They ought to know better.
“They,” in this case, refers to partisans and pundits who support the N.C. Supreme Court’s recent decision in the long-running Leandro education funding case.
They fear a new state Supreme Court could reverse the decision next year. They lament that such a reversal would fail to respect the importance of the court’s precedents. Yet they neglect to account for the fact that the Leandro decision itself ignored years of precedents, including one bipartisan decision that was less than two years old.
In a party-line 4-3 ruling on Nov. 4, the high court’s Democrats mounted an unprecedented assault on the state constitution’s separation of powers. Democratic justices decreed that the judicial branch of state government can overrule the legislative and executive branches in deciding how much taxpayer money North Carolina should devote to public education.
Moreover, Democratic justices ruled that a trial judge can ignore the General Assembly’s power of the purse. The judge can order state officials to transfer money out of North Carolina’s treasury without any input from state legislators.
That decision arrived four days before N.C. voters decided to change the state Supreme Court’s partisan composition. In place of the current 4-3 Democratic majority, the Supreme Court that begins hearing cases in January will have a 5-2 split favoring Republicans.
Justice Robin Hudson, who wrote the Democrats’ Leandro opinion, is retiring. Fellow Democrat Sam “Jimmy” Ervin IV lost his re-election bid. Take their two votes away, and Republican justices would have had a 3-2 majority in the Leandro case. Treating Republicans’ dissent as the majority decision in that scenario, the court would have rejected judicial interference in the legislature’s decisions about education funding.
But that’s not how the system works. Hudson and Ervin hold their offices through the end of the year. They had the right to cast decisive votes in the Leandro case.
That doesn’t mean their decision now must be carved in stone. Arguments to the contrary fall flat.
David Hinojosa is a lawyer with the left-of-center Lawyers’ Committee for Civil Rights Under Law. He has represented clients arguing for court-ordered education spending. Hinojosa claimed in a News and Observer interview that it would be “wholly unjustified” to delay enforcement of the Supreme Court’s order.
“The last thing that the public would want would be an activist court revisiting questions of law that have already been settled for no good reason other than they just disagree with the prior decision,” Hinojosa told the newspaper.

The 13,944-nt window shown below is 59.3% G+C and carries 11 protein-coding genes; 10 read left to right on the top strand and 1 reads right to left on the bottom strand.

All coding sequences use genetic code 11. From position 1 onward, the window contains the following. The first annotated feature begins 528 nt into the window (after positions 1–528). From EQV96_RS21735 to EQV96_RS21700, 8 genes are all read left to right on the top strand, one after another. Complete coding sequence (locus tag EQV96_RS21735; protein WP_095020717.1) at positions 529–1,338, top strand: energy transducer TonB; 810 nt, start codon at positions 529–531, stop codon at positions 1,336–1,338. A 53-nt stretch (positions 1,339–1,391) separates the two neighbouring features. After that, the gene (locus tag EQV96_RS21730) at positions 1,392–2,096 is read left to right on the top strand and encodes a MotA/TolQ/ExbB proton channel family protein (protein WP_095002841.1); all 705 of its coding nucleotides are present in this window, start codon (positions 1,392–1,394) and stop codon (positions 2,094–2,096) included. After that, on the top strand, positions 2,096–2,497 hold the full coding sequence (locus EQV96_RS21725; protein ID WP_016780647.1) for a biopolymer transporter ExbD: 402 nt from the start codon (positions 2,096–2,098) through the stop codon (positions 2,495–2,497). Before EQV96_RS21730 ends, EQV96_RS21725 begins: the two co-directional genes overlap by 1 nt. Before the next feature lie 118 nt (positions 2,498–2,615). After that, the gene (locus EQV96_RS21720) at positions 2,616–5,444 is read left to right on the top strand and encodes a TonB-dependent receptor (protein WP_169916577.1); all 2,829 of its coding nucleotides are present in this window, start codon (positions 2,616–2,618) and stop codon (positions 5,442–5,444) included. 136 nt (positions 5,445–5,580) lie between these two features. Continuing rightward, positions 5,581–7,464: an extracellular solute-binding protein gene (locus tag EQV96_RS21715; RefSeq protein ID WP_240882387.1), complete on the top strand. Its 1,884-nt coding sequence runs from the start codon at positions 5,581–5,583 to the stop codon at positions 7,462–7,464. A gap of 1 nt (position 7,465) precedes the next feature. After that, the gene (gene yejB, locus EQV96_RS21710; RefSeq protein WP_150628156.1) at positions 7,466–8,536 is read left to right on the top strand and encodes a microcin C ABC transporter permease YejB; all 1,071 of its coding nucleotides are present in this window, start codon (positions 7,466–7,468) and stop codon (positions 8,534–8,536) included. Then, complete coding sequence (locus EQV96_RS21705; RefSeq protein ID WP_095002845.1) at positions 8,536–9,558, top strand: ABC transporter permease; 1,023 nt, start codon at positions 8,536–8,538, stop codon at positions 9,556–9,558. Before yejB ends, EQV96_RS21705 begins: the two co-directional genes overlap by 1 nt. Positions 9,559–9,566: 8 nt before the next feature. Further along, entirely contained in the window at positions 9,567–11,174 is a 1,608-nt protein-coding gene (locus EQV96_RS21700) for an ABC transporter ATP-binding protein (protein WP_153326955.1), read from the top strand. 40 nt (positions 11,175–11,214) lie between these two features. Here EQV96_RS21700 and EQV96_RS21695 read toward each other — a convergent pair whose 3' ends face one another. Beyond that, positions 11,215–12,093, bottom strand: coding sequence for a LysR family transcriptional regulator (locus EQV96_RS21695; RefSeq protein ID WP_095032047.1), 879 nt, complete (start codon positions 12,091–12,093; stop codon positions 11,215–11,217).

The original Leandro plaintiffs’ longtime lawyer offered a similar argument. “If the court tries to revisit the 140-page opinion — this thoroughly researched opinion — after the election, it will lose any semblance of independence or integrity that it ever had,” said attorney Melanie Dubis.
Matt Ellinwood of the left-wing N.C. Justice Center echoed these concerns. “To go back and change a historic decision so quickly would really damage the legitimacy of the court,” he told the N&O. “People would not know how to follow the laws of the state if it can so easily change based on the makeup of the court.”
It’s interesting to see this newfound respect for precedent among supporters of the Nov. 4 Leandro ruling. I say “newfound” because the Leandro decision rejected clear state Supreme Court precedent.
No prior state Supreme Court ever had endorsed a decision that would bypass the General Assembly’s complete control over disbursements from the state treasury. The most recent decision confirming the legislature’s power of the purse dated back just two years.
In a December 2020 case dubbed Cooper v. Berger, Hudson and Ervin joined three Democratic colleagues and one Republican in a 6-1 majority. Justices ruled in favor of the Republican-led General Assembly in a squabble with Democratic Gov. Roy Cooper. The disagreement involved federal block grant money.
“The appropriations clause of the North Carolina State Constitution provides that ‘[n]o money shall be drawn from the State treasury but in consequence of appropriations made by law,’” Ervin wrote. “In light of this constitutional provision, ‘[t]he power of the purse is the exclusive prerogative of the General Assembly.’”
As far back as 1776, state constitutional framers gave the General Assembly “full and exclusive control over the allocation of the state’s expenditures,” Ervin added. “As a result, the appropriations clause ‘states in language no man can misunderstand that the legislative power is supreme over the public purse.’”
The Leandro decision misread the language “no man can misunderstand.” It ignored Cooper v. Berger’s ruling confirming the General Assembly’s “exclusive prerogative” over the public purse. Democratic justices overturned a bipartisan precedent after less than two years.
One could make a strong argument that the Leandro decision displayed evidence of an “activist court” paying little attention to judicial “independence,” “integrity,” or “legitimacy.”
Even those who agree with the Leandro decision should recognize that the ruling marked a sharp divergence from history and precedent. Reversing that ruling would not damage the state Supreme Court’s credibility. A reversal would be more likely to restore justices’ credibility.
Hinojosa, Dubis, Ellinwood, and their ideological allies ought to know better.
Mitch Kokai is senior political analyst for the John Locke Foundation.